A new study finds that omega-3 fatty acid supplementation improves attention in boys both with and without attention deficit hyperactivity disorder (ADHD). The study by Dienke J. Bos and colleagues in the journal Neuropsychopharmacology included 40 boys (aged 8–14) with ADHD and 39 demographically matched controls. Participants were given 10 g per day of margarine supplemented with either omega-3 fatty acids (eicosapentaenoic acid (EPA) and docosahexaenoic acid (DHA)) or placebo.
The children who received EPA/DHA supplementation showed improvements in attention (as rated by parents) compared to those who received placebo. Improvement was greater in the children with ADHD. Supplementation did not affect cognitive control or brain activity on functional magnetic resonance imaging (fMRI). Those boys who received omega-3s showed higher DHA levels on followup.
A recent study by Robert Smith and colleagues studied the use of transcranial direct current stimulation (tDCS) in patients with schizophrenia. TDCS is very low level current that has a positive (anode) or negative (cathode) electrode. Anodal stimulation of the cortex is usually associated with positive effects on mood and cognition. Patients received either five sessions of active tDCS for 20 minutes (at 2 milli Amps) or a sham stimulation for the same period. Then, one day after the final session, the patients were measured on a variety of scales for cognition and illness. Patients who received the active tDCS showed more improvements in working memory and attention than patients who received the sham treatment.
There was no difference in the two groups’ schizophrenic symptoms, including hallucinations. Smith and colleagues suggest that the improvements in cognition may result from changes to brain connectivity networks, since abnormalities in these networks have been identified in patients with schizophrenia and bipolar disorder.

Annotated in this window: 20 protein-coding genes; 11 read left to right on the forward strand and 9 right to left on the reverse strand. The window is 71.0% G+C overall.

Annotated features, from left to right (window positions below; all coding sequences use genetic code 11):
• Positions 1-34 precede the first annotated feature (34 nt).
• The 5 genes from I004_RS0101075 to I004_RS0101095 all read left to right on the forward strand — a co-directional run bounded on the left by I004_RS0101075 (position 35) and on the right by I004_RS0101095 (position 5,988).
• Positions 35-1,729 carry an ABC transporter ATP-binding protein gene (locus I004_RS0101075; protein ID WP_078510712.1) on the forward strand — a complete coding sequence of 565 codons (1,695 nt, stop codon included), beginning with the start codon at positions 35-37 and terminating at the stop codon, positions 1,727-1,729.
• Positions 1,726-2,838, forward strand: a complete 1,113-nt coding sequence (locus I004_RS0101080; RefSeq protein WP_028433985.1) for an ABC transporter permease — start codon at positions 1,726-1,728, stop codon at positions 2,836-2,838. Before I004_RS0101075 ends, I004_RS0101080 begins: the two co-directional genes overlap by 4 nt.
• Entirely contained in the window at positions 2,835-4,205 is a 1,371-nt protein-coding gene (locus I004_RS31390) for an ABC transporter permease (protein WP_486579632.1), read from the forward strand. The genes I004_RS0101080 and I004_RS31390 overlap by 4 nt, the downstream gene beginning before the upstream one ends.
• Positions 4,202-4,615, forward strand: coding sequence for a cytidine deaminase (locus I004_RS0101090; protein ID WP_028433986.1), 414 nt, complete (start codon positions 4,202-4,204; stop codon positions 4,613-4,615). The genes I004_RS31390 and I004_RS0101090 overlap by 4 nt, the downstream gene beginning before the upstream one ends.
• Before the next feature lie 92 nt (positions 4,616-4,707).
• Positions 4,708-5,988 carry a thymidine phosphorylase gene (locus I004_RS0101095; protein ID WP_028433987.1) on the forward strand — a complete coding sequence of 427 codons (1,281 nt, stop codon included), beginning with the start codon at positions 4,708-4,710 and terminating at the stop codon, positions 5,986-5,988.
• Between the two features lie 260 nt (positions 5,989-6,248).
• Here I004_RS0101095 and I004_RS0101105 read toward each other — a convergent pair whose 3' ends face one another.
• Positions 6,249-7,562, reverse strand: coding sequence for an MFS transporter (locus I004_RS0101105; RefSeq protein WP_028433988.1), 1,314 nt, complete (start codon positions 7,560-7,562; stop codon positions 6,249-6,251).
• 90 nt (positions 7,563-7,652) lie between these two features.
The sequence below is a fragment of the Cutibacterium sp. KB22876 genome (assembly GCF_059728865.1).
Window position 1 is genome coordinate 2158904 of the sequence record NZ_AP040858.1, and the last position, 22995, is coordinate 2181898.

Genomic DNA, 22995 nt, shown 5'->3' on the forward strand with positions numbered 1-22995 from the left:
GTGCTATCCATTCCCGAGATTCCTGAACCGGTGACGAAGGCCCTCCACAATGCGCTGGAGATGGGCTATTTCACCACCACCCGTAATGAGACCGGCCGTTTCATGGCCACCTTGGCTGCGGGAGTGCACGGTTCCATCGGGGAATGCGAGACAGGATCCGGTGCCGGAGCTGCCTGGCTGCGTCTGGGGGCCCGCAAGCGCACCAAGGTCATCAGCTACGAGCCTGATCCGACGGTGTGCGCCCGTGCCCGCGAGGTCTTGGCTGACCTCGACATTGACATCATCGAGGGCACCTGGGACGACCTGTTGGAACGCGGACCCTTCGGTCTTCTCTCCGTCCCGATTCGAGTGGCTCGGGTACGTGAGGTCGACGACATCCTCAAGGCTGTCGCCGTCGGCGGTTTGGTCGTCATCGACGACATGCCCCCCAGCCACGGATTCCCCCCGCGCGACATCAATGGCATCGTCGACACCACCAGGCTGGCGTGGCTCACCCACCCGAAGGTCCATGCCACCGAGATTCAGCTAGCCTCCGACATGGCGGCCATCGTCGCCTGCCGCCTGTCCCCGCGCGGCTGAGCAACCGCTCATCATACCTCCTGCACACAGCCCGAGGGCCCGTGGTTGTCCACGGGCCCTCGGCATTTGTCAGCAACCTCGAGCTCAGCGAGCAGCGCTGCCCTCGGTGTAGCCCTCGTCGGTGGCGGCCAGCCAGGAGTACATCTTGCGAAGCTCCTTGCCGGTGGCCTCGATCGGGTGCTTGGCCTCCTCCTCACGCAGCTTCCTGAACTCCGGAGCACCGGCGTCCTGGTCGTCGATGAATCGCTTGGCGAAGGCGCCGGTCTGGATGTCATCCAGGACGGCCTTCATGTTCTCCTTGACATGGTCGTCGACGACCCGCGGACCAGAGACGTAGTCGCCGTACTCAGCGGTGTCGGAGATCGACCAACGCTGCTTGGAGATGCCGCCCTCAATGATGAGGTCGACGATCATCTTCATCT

Replications of this type of study are needed to clarify the effect of tDCS on cognition in schizophrenia, but given the safety and convenience of the procedure, the findings are promising.
Severe malnutrition in the first year of life even when corrected for the rest of a person’s life leaves a legacy of permanent cognitive deficits, marked deficits in attention, and increases in depression, conduct disorders, and medical disorders compared to carefully matched controls. Jamina Galler, a researcher at Harvard Medical School, gave a plenary talk at the 2013 meeting of the American Academy of Child and Adolescent Psychiatry on the long-term effects of even short-term childhood malnutrition, including marasmus (calorie deficiency) and kwashiorkor (protein deficiency).
Galler’s studies followed three generations of people born in Barbados and observed the consequences of prior malnutrition, which was completely eliminated in Barbados by 1980. The consequences of malnutrition in the first year of life not only affected the first (G1) generation, but subsequently their offspring in the G2 generation who also suffered an excess of attention-deficit hyperactivity disorder, low IQ, and low annual income into adulthood. That is, the early malnutrition had transgenerational effects.
Malnutrition is a huge problem worldwide and is especially bad in sub-Saharan Africa and some parts of Asia. Globally, malnutrition accounts for 50% of the deaths of children under age five. However, even in the US hunger is a problem for one in four children, or about 16 million individuals, and the long-term consequences of hunger remain to be further studied.
Studies in animals indicate that early malnutrition has epigenetic effects that can be passed on to four future generations before they are reversed. Epigenetic effects refer to environmental factors that cannot change the sequence of DNA, but change how easily it is transcribed by adding or taking away acetyl and methyl groups on DNA and histones, the structures around which DNA is wound. Malnutrition (defined as 6–8% casein, a type of protein, in the diet instead of the normal 25%) in rodents affects cognitive abilities and blood pressure and can lead to diabetes, obesity, and other metabolic abnormalities. The next generation is also affected because a previously malnourished mother huddles too much with her offspring, and they become obese as a result of these poor parenting skills. The second generation also exhibits epigenetic changes in the prefrontal cortex (such as too few glucocorticoid receptors due to methylation of the glucocorticoid promoter) and fewer neurons in the hippocampus.